Despite the advancements, virtual reality therapy is not quite there yet.
“My clients would be bothered by the use of equipment such as this,” said Suzy Roxas, who has a master’s degree in psychology from De La Salle University. “It would be too foreign a concept and would not allow the therapist to see facial expressions much...Instead of focusing on the emotions that the client is experiencing, they would be focused on managing a machine which could be distracting.”
Its visuals also seem five years behind. Although the scenarios do not precisely resemble real life, Lowe said that its level of realism does not diminish its effectivity. This becomes problematic in cases where patients’ experiences are nuanced, said Roxas whose clients are mostly survivors of sexual abuse with PTSD.
“As the elements of their fear are highly personal (face of abuser, look of the house, temperature of the place), it is my sense that the machine will be unable to fully recreate that,” said Roxas.
Virtual reality therapy in the Philippines?
Mental illness is the third most prevalent form of disability in the Philippines in 2000, according to the Department of Health. Schizophrenia, meanwhile, is the most commonly diagnosed mental illness among Filipinos, according to the World Health Organization’s report in 2007.
Although virtual reality therapy for schizophrenia has yet to be developed, virtual reality therapy can still benefit the hundreds of Filipinos who have depression and PTSD, both of which put people at risk of suicide.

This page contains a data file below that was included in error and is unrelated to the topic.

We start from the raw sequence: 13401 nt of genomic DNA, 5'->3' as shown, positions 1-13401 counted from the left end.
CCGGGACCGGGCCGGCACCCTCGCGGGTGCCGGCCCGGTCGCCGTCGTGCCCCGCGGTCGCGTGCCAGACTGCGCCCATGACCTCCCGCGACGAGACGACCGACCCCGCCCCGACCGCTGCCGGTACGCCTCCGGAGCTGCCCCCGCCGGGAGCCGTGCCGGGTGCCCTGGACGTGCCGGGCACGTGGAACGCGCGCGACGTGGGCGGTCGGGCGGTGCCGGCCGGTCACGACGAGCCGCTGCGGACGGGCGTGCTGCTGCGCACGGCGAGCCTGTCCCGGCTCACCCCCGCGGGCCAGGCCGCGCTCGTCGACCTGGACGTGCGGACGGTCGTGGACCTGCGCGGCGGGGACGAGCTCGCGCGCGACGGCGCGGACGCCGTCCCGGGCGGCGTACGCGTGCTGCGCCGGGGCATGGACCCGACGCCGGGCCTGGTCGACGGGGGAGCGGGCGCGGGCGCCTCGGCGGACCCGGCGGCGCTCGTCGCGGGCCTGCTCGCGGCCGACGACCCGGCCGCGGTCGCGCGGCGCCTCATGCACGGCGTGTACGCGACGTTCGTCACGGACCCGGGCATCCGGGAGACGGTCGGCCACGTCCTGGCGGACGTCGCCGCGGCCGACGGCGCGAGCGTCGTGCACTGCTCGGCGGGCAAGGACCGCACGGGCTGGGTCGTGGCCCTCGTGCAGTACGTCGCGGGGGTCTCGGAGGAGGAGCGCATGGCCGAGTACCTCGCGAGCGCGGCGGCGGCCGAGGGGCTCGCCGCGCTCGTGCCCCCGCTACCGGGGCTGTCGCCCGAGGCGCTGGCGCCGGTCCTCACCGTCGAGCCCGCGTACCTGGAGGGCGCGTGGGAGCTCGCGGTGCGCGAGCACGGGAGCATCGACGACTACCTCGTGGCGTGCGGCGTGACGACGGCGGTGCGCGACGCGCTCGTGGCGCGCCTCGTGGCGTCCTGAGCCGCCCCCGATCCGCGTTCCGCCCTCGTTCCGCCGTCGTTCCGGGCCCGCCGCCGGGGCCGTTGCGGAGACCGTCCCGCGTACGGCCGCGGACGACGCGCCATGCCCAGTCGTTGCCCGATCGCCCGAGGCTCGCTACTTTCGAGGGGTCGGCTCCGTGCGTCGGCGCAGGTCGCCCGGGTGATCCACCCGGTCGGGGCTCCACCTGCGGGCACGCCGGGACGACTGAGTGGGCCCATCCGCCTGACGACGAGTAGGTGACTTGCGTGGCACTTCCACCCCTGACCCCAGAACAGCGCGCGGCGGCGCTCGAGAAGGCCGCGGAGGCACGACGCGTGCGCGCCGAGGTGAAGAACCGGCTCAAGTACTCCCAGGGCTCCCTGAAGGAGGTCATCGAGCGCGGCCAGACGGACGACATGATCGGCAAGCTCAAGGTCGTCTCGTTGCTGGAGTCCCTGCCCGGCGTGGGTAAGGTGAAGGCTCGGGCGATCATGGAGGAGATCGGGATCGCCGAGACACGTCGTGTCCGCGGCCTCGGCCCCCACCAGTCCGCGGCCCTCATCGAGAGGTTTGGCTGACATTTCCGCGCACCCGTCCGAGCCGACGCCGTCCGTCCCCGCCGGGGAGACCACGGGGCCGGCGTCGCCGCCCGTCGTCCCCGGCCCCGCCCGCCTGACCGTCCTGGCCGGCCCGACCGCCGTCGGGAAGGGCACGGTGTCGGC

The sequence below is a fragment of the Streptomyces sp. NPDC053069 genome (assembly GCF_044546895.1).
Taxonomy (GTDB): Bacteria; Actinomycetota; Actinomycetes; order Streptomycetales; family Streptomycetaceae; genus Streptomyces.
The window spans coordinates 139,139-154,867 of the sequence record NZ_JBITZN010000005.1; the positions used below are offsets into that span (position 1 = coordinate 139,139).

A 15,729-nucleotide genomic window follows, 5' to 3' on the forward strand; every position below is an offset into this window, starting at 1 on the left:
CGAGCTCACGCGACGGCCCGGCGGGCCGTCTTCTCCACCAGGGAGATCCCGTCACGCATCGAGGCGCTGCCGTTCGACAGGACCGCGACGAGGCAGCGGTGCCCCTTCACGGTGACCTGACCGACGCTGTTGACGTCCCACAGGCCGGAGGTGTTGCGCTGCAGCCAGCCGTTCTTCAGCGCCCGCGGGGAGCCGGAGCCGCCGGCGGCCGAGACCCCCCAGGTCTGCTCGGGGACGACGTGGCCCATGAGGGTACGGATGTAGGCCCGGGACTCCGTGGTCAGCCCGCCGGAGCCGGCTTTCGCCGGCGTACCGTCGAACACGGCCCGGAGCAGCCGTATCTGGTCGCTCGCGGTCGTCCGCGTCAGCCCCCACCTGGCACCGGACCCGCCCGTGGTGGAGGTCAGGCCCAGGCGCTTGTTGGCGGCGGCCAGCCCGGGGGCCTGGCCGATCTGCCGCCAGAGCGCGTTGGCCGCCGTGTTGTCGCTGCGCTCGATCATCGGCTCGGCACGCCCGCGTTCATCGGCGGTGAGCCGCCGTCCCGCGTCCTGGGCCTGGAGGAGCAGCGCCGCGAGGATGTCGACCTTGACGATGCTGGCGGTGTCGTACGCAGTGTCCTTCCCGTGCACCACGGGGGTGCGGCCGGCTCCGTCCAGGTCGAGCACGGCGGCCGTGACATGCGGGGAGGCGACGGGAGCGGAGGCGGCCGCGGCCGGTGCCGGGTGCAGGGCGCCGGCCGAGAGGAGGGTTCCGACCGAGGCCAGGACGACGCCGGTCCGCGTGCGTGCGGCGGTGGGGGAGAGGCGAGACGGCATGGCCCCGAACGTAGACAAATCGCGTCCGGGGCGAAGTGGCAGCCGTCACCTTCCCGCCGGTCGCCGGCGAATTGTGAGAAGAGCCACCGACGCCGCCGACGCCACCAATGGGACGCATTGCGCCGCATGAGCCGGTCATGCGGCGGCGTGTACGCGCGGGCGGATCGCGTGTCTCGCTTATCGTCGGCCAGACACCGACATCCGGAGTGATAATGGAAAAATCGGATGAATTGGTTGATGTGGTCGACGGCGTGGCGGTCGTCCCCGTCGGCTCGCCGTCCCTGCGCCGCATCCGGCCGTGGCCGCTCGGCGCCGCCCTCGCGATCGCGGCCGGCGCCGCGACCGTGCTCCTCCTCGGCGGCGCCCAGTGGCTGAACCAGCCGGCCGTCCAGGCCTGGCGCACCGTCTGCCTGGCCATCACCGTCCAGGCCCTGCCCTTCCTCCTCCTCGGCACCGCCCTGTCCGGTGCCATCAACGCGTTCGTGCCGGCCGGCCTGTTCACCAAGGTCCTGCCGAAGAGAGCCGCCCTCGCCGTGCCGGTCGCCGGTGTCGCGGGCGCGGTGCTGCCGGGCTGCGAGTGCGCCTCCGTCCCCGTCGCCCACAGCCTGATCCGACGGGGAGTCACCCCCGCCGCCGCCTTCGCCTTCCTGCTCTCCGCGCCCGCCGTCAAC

The DOH report also noted the latest mortality rate due to suicide is 2.2 deaths per 100,000 Filipinos in 2004 and 2005, a rate that has been increasing since 2001.
“Considering the circumstances in our country, there seems to be a high risk for Filipinos to develop PTSD,” said Jenina Nalipay, a professor of Experimental Psychology at De La Salle University. ”Our country's geography makes it prone to natural disasters such as typhoons, floods, and earthquake; exposure to which could lead to PTSD.”
Despite the technology’s capabilities, the question of whether or not this can be fully adapted in the Philippines is still unanswered. Accessibility remains an issue especially in developing countries. The cost of virtual reality therapy has gone down since the inception of specialized virtual reality equipment used to treat war veterans. But headsets now are still marketed at $500-$800. Some companies also charge an annual subscription fee of around $1,200 for using their virtual reality therapy software.
In the simplest terms, the price of technology for mental health treatment might increase a lot of therapists’ fees, said Lowe.
In developing countries, treatment of mental illnesses can be seen as a luxury instead of a necessity. According to a 2008 article from the World Health Organization, over 75% of mentally ill citizens of developing countries do not receive medical care.
This is partly because of stigma, “public ignorance,” lack of resources, and insufficient funds, said Dr. Margaret Chan, director of the World Health Organization at a forum in 2010.
“It seems relatively expensive, but if it can help with one's mental health and well-being, then it would be worth investing in,” said Nalipay. – Rappler.com